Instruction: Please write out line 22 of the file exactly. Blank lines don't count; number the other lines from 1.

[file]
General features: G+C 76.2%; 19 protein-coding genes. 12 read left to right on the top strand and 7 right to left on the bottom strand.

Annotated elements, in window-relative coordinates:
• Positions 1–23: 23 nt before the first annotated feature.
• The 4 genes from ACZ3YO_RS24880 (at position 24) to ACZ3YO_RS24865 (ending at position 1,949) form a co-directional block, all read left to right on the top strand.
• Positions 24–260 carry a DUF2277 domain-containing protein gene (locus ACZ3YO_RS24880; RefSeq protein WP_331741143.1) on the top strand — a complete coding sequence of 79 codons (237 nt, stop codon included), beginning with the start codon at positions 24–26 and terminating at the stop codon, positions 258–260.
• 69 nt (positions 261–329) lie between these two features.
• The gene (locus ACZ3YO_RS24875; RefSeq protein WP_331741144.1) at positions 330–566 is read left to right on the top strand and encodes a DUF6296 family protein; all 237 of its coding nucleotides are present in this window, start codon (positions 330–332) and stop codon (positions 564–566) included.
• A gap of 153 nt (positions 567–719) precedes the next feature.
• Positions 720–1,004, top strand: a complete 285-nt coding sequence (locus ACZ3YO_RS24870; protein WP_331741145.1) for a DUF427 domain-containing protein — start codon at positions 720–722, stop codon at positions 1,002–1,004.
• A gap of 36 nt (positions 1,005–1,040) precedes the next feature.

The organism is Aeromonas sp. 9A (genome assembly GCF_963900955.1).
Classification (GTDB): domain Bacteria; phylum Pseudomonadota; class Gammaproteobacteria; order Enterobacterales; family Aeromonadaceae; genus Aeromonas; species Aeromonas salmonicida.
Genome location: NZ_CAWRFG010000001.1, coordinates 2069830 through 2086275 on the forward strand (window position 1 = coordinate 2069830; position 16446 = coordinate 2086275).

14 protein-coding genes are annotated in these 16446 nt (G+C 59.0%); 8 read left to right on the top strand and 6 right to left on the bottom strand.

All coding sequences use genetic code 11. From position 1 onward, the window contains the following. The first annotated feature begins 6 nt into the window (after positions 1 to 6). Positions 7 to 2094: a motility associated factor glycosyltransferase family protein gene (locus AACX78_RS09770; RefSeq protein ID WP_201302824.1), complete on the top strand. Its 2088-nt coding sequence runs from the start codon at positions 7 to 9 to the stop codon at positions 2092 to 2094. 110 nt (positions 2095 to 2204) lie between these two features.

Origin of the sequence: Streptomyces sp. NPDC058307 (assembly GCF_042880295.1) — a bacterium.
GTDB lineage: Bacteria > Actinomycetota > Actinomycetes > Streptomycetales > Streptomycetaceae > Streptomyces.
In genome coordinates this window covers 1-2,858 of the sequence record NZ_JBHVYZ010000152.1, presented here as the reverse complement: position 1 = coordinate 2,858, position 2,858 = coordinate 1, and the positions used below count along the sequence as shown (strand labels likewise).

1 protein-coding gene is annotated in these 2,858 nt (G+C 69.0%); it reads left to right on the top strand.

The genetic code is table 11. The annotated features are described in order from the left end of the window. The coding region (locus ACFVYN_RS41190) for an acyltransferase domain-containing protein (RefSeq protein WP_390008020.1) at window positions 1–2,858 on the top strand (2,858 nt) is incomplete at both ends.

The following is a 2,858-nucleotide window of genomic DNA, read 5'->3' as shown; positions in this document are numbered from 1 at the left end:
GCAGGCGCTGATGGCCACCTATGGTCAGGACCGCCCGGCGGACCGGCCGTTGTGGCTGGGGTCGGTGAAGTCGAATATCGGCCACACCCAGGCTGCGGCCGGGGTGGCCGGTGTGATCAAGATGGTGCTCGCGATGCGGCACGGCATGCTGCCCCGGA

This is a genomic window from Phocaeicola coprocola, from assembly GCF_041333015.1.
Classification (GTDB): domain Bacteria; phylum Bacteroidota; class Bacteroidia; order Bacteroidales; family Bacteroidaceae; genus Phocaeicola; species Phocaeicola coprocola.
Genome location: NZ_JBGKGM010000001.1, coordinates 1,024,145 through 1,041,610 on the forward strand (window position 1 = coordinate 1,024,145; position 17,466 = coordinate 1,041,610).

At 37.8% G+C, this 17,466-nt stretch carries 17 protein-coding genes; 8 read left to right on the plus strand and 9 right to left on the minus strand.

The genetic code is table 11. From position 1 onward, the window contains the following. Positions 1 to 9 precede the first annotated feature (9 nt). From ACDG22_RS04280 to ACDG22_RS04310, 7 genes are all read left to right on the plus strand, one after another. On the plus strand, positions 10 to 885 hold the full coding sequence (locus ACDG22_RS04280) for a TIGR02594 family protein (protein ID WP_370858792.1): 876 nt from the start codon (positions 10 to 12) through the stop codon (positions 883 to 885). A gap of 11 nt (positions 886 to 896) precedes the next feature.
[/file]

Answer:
GCAGGCGCTGATGGCCACCTATGGTCAGGACCGCCCGGCGGACCGGCCGTTGTGGCTGGGGTCGGTGAAGTCGAATATCGGCCACACCCAGGCTGCGGCCGGGGTGGCCGGTGTGATCAAGATGGTGCTCGCGATGCGGCACGGCATGCTGCCCCGGA